The Dalit desperation has been a topic of several politically strong films in the recent past and director Saji Palamel’s Aaradi also belongs to that category. It deals with the issue of Dalits having no land for themselves. Even though the technical glitches of a low budget film like this is forgivable, the political bias and certain exaggerations reduces the impact of the movie’s hard hitting climax.
Our central protagonist Suresh is an active worker of a right wing political party. The movie opens to the scenario where his grandfather, a Gandian freedom fighter loses his life. As the house they own is very small and they don’t have any land to do the cremation, he is looking for a space to take the body to somewhere where the public can offer their last respect and also a place to do the cremation. His journey to find all that and how it all ends eventually is what Aaradi talking about.
Aaradi directly attacks or takes a sarcastic dig at political parties and religious institutions for their lame excuses to hide the superiority complex inside them. In that aspect it has this apolitical blaming agenda which we can’t really deny as we have heard about such discrimination against the Dalits. But what is strikingly awkward is the sheer absence of the left wing in the political picture. Of course we get to know that the political affiliation of the hero is towards the congress. BJP also comes to the picture with their ideologies. But the absence of a communist/ left liberal, sort of puts the movie’s political intentions on a questionable level. Opportunistic religions were also teased effectively.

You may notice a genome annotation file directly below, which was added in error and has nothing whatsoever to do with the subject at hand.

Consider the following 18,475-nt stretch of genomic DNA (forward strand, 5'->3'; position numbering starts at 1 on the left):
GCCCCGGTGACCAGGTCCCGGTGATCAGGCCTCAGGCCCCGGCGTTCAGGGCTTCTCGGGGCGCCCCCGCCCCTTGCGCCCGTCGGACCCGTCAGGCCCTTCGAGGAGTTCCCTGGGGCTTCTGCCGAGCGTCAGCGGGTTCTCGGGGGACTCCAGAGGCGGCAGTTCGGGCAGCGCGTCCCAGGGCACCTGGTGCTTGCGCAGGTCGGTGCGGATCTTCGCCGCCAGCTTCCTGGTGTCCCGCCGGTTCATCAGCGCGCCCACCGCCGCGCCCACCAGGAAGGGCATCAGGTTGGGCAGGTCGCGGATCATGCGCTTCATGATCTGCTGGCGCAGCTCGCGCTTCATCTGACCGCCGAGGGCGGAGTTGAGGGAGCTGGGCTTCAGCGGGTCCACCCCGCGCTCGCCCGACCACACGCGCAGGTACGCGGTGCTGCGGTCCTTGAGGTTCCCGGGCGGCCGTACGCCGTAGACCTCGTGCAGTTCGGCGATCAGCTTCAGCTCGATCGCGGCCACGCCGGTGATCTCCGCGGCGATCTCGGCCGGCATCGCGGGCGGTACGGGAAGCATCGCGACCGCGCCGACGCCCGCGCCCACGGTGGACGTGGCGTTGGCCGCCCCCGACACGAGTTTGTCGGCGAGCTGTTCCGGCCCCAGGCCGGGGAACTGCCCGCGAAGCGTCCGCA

Except for the political bias I mentioned above, Saji Palamel addresses a lot of aspects about the Dalit life through visuals and scenes. The lack of intensity in most of those scenes which tries to depict the supremacy attitude of the majority is a weakness of this film. Visuals were okay and I liked the last shot of the film that had the protagonist and his home on one side and the symbol of advancement, the road on the other side. The dialogues had the realistic tone.
Among performers Madhu Vibhakar as Suresh is okay. There are certain areas where he can’t really contain the torment. Saji Palamel as the uncle of the character was fine. Gopan Kalharam looked good to be that veteran Gandhian. Sivaji Guruvayoor and Irshad also delivered good performances. Hima Shankar was disappointing and Kochu Preman’s portrayal looked unreal.
To sum up, Aaradi is watchable for sure as it isn’t trying too hard to be an offbeat film. But the lack of its ability to go in to a fresh mould to address issues that have been there in the cinematic lime light for a while, takes away a possible hard hitting feel it could have achieved.
Aaradi is watchable for sure as it isn’t trying too hard to be an offbeat film. But the lack of its ability to go in to a fresh mould to address issues that have been there in the cinematic lime ligh
Green: Recommended Content
Orange: The In-Between Ones
Red: Not Recommended